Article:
American, Delta and United claim that Etihad, Qatar Airways
and Emirates have an unfair advantage because the Gulf carriers are government-funded
and in violation of open-skies agreements.
Speaking Tuesday at the U.S. Chamber of Commerce
Foundation’s 14th Annual Aviation Summit in Washington, Hogan said, “As a national airline owned by its government,
Etihad Airways is no different than scores of airlines around the world.”
Although Etihad has been successful in developing Abu Dhabi
as a global hub, Hogan described the airline as “a David who’s been facing
Goliaths since 2003, when we started.”
“In virtually every market we’ve entered, we’ve had to face
existing competitors, with established businesses, established infrastructure,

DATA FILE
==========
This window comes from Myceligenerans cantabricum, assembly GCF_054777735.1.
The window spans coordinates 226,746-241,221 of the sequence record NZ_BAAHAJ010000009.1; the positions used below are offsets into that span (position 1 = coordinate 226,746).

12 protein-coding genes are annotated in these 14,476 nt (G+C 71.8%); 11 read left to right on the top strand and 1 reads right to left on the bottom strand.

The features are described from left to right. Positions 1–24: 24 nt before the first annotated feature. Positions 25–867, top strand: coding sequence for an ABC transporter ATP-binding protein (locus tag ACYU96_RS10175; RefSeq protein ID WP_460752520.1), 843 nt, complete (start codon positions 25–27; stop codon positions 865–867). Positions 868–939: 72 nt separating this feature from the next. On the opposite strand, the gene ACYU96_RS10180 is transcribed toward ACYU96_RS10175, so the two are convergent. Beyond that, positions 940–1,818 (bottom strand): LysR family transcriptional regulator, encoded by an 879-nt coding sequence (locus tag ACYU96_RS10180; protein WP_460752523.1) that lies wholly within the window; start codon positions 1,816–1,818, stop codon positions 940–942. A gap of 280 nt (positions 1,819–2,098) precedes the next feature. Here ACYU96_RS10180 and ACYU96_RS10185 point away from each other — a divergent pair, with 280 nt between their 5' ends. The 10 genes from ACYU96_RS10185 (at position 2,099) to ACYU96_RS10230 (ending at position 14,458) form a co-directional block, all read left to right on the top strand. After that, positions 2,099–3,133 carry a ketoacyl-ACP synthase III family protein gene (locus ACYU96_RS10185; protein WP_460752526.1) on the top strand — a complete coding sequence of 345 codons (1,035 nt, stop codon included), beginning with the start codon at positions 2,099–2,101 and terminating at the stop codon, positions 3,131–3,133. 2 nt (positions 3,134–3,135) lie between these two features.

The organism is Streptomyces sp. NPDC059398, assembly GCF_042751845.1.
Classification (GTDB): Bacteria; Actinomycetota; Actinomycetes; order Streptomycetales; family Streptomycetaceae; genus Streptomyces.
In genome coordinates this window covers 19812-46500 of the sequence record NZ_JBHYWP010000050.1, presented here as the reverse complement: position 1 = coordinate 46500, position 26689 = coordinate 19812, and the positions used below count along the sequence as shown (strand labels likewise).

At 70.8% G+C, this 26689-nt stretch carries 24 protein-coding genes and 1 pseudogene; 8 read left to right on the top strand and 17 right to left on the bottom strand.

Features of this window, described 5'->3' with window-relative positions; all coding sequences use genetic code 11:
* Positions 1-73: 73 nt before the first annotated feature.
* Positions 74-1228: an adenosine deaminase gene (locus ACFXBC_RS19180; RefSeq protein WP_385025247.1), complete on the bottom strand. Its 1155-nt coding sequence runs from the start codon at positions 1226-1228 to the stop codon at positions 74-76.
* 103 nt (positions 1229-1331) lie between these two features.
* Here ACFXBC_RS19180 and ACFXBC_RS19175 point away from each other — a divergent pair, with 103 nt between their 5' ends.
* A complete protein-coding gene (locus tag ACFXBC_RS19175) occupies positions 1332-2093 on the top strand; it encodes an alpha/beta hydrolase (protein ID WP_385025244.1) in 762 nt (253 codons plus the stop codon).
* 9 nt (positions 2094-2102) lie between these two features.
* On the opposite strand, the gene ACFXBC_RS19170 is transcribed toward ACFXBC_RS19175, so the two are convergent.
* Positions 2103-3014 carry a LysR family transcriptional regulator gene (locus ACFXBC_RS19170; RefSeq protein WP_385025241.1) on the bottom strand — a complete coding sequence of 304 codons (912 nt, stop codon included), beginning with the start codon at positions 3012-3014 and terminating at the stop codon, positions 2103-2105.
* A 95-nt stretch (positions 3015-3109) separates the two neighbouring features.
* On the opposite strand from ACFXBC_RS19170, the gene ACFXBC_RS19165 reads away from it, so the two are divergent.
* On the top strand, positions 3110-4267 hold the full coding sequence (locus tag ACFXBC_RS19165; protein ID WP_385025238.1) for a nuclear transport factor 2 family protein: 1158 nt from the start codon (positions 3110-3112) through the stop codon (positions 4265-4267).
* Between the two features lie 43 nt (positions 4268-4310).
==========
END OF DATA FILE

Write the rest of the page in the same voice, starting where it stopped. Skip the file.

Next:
established sales and marketing, established brands, and established customer
bases,” he said.
Hogan commented that established airlines “were gifted
amazing infrastructure — airports, terminals, slots, landing rights — over
decades. To take them on, we’ve had to work harder and we’ve had to work
smarter. That’s called competition.”
Etihad flies to six U.S. destinations (New York, Chicago,
Houston, Los Angeles, Dallas/Fort Worth and Miami). Hogan pointed out that no
U.S. airlines have countered by launching service to Abu Dhabi.
"To take on [established airlines], we’ve had to work harder and we’ve had to work smarter. That’s called competition.” — Etihad CEO James Hogan
“Customers choose to fly Etihad Airways because we offer a
great product, with outstanding service, on the routes they want to fly, at
prices that are competitive within those markets,” Hogan said. “They choose us
against many different competitors, depending upon which market we are in. But quite honestly, it is very rare that U.S.
carriers offer those alternatives. No U.S.
carrier flies into Abu Dhabi. There are
very few U.S. carriers operating to where we do in the Indian subcontinent, in Southeast
Asia, or in the wider Middle East."